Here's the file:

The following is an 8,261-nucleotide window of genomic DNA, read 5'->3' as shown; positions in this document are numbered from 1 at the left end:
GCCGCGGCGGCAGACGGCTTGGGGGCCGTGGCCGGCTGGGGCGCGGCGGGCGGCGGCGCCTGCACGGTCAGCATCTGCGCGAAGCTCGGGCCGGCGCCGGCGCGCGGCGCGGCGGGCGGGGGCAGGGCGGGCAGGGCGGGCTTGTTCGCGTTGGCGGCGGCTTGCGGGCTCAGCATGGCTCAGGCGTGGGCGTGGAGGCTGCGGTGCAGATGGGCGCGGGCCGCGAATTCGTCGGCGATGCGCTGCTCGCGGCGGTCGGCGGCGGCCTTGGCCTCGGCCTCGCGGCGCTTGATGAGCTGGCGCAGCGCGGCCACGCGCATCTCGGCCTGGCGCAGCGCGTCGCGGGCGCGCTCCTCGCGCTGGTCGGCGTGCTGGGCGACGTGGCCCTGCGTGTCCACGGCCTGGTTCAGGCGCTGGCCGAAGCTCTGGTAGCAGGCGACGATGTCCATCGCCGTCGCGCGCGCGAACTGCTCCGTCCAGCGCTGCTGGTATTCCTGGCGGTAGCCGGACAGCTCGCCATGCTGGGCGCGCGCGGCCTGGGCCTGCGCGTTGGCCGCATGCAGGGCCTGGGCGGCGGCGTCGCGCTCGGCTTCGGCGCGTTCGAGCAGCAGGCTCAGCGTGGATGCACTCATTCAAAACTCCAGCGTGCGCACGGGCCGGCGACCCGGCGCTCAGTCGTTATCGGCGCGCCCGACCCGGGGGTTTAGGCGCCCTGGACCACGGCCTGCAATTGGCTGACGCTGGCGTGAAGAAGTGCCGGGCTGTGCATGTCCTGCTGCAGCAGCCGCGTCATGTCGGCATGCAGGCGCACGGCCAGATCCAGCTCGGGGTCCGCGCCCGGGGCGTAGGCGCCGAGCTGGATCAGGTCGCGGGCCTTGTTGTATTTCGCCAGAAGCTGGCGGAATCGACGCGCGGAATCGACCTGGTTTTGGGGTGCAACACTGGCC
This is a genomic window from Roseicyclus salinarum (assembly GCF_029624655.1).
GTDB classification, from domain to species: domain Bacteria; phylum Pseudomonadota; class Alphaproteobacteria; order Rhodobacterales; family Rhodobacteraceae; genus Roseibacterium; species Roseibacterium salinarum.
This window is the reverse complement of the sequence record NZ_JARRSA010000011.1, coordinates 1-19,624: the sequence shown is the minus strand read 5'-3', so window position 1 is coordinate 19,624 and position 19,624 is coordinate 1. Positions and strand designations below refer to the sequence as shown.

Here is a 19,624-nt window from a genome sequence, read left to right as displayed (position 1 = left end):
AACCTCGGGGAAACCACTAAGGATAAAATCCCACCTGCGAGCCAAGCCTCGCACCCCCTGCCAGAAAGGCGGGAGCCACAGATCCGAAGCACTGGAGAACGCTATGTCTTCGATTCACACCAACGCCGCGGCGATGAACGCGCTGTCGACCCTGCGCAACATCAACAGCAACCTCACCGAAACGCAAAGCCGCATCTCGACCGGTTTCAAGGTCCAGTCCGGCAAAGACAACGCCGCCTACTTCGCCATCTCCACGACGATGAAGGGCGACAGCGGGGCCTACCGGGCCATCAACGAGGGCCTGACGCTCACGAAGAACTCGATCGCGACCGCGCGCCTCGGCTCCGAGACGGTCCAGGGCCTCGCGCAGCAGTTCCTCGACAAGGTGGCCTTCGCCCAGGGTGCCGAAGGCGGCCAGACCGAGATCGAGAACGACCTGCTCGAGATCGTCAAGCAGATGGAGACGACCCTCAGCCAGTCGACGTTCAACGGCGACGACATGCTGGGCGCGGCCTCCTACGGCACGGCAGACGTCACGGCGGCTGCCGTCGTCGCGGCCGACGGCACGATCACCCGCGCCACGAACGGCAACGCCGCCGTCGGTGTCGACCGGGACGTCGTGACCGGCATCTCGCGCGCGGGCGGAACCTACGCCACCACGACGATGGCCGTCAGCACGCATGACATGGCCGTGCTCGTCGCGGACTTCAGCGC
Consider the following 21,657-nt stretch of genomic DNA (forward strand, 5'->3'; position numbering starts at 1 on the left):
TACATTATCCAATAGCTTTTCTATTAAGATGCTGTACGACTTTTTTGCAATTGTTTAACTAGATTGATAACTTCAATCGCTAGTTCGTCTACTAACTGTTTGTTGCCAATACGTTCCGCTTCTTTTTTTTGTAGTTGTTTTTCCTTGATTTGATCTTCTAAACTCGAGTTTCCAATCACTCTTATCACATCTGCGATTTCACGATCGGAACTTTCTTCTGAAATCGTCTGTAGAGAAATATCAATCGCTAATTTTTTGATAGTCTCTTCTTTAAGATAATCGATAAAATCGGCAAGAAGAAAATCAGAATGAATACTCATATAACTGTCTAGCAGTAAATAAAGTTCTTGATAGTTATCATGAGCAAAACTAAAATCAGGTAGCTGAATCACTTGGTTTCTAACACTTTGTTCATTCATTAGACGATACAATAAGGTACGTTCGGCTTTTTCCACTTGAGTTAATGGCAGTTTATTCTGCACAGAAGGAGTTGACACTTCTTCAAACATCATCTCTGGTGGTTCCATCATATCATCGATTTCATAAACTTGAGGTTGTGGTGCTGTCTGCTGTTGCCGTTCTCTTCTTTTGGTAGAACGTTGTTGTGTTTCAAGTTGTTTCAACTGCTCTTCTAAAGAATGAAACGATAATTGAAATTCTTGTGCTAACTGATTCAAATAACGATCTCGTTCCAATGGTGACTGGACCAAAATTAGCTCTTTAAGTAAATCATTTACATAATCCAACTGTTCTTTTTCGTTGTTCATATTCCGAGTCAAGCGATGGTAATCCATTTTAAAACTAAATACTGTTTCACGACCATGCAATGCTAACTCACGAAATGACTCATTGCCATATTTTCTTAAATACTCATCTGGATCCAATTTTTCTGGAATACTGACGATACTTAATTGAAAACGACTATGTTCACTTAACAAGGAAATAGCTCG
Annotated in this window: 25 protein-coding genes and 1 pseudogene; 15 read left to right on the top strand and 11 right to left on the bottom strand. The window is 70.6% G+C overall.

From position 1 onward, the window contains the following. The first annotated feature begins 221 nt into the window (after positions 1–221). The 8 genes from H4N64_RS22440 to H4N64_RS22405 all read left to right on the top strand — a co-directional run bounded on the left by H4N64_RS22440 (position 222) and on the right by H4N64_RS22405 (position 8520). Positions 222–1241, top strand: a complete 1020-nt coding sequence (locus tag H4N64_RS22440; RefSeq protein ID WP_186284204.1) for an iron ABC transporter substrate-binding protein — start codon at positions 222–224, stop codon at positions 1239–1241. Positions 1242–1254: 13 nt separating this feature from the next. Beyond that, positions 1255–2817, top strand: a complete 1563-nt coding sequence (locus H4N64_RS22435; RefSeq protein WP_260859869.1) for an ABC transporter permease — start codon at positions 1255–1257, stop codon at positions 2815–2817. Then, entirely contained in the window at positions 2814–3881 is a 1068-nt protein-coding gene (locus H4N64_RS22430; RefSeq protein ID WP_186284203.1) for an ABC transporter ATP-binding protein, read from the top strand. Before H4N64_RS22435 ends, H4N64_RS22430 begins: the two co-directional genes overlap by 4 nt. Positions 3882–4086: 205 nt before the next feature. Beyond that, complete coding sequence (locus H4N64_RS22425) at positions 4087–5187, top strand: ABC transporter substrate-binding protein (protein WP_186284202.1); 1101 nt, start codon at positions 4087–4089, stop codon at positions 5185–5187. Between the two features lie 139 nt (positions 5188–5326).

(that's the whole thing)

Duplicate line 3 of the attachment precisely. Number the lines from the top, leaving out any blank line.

This is a genomic window from Roseicyclus salinarum (assembly GCF_029624655.1).